Poole, Lynne and Mooney, Gerry
Privatizing education in Scotland? New Labour, modernization and ‘public’ services.
Critical Social Policy, 26(3) pp. 562–586.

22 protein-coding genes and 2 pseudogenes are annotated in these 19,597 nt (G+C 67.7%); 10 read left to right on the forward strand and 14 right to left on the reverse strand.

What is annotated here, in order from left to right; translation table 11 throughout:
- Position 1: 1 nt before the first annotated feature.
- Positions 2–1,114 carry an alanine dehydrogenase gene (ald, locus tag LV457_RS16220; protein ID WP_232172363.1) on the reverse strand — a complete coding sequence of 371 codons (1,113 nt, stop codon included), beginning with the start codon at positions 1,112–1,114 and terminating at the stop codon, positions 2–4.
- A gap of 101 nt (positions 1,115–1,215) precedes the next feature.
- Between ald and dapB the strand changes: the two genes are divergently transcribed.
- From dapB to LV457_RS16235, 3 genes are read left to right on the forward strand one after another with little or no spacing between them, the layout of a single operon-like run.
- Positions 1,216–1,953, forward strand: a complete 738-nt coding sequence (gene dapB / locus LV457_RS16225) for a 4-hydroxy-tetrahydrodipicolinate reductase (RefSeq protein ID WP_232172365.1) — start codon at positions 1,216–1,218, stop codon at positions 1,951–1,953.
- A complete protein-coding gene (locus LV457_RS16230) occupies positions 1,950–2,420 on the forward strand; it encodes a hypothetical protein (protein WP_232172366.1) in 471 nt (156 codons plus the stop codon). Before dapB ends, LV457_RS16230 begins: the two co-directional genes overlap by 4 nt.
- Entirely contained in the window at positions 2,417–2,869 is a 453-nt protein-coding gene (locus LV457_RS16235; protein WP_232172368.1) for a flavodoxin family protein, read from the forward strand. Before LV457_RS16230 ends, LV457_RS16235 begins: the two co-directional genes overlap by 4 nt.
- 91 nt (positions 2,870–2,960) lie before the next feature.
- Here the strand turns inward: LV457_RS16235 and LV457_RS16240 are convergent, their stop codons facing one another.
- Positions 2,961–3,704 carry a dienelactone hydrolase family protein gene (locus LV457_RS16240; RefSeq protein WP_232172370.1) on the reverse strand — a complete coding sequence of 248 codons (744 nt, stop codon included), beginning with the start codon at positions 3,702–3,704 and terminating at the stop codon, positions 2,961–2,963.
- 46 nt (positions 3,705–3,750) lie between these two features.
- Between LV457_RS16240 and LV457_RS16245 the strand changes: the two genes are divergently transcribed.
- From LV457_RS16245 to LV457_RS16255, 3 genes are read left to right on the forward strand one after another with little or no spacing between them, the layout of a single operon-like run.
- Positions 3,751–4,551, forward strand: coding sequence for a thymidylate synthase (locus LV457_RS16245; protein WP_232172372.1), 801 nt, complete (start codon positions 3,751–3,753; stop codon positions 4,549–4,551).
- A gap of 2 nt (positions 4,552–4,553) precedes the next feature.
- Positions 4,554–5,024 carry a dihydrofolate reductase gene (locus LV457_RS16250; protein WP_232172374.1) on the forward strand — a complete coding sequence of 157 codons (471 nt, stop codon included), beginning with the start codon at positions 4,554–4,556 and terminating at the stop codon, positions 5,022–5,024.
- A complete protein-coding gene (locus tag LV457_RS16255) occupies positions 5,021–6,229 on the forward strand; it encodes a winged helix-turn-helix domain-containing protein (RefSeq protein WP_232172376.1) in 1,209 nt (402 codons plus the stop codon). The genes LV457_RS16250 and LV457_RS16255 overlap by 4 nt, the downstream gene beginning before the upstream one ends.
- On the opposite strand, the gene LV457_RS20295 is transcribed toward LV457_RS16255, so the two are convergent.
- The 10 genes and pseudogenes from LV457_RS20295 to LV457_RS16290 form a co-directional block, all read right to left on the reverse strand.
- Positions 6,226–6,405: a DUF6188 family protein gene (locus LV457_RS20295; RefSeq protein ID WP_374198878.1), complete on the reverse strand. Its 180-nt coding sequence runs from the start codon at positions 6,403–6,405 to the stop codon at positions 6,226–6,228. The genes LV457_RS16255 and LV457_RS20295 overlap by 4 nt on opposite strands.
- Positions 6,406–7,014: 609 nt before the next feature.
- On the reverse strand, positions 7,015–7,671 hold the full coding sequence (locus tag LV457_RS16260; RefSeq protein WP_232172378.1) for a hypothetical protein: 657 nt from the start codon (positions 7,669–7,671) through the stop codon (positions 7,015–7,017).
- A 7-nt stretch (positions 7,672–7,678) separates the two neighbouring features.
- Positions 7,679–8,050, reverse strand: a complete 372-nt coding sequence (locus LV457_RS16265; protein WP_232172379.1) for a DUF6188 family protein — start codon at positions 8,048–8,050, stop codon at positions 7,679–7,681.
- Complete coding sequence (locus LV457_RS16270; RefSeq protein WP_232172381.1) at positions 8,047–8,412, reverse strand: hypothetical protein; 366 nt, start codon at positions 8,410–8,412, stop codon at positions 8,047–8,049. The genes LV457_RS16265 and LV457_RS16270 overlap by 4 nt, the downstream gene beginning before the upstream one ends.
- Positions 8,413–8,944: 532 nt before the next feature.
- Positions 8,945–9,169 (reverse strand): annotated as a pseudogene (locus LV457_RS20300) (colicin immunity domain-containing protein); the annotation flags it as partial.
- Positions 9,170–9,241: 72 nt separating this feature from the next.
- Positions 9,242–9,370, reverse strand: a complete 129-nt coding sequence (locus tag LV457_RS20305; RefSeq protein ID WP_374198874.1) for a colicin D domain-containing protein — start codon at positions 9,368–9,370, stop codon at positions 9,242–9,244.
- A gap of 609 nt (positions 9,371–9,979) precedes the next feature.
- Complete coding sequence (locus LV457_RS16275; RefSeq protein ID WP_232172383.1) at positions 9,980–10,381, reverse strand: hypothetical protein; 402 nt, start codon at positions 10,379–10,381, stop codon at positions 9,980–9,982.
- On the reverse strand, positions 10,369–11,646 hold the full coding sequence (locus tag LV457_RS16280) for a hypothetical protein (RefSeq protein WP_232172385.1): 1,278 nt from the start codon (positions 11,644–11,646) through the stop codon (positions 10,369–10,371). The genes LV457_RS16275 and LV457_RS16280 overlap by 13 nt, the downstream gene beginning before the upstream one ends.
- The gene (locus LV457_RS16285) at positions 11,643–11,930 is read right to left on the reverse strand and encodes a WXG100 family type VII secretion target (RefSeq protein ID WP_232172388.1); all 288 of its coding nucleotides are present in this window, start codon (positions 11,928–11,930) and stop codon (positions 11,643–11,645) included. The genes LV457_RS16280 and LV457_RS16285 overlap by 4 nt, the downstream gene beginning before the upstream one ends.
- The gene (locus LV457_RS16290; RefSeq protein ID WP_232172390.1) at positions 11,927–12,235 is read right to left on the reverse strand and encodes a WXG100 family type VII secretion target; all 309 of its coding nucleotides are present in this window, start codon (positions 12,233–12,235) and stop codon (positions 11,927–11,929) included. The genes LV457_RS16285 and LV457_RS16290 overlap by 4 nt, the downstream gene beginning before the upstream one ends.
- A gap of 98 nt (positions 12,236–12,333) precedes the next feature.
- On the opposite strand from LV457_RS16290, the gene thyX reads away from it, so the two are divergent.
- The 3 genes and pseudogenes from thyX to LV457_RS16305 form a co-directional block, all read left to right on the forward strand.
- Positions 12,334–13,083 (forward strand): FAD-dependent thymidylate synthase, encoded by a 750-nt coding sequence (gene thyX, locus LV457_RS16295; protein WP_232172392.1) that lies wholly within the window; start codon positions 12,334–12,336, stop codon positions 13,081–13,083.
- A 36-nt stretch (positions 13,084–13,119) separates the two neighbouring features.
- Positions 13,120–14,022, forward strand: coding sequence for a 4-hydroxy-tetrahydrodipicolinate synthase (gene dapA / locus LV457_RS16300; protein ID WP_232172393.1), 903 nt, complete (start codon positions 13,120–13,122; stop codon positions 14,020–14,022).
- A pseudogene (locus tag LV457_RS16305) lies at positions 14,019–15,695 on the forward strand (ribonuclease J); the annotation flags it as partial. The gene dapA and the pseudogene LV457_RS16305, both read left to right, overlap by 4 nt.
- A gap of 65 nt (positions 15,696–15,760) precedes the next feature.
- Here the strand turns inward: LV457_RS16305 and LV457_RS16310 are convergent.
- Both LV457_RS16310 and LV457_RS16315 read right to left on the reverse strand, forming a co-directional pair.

This paper focuses primarily on New Labour's public services 'modernization' agenda, raising questions about recent shifts in governance, local government finance and the relationship between the commercial sector and the provision of welfare. It argues that this agenda is being embraced by the Scottish Executive through its commitment to Public-Private Partnerships (PPPs) and an increased role for market-based solutions to the problem of poorly performing public services. It examines PPPs in an education context by focusing principally on the experience in Glasgow and argues that PPPs in education and elsewhere in the public sector are part of a broader New Labour agenda to present itself as the 'party of business', in Scotland as well as in England, and in spite of the potential for policy divergence opened up by the devolution process. This paper locates PPPs in the context of other privatization-type reforms and explores New Labour's ideological commitment to opening up public services across Britain to market forces in the context of the General Agreement on Trade in Services (GATS).
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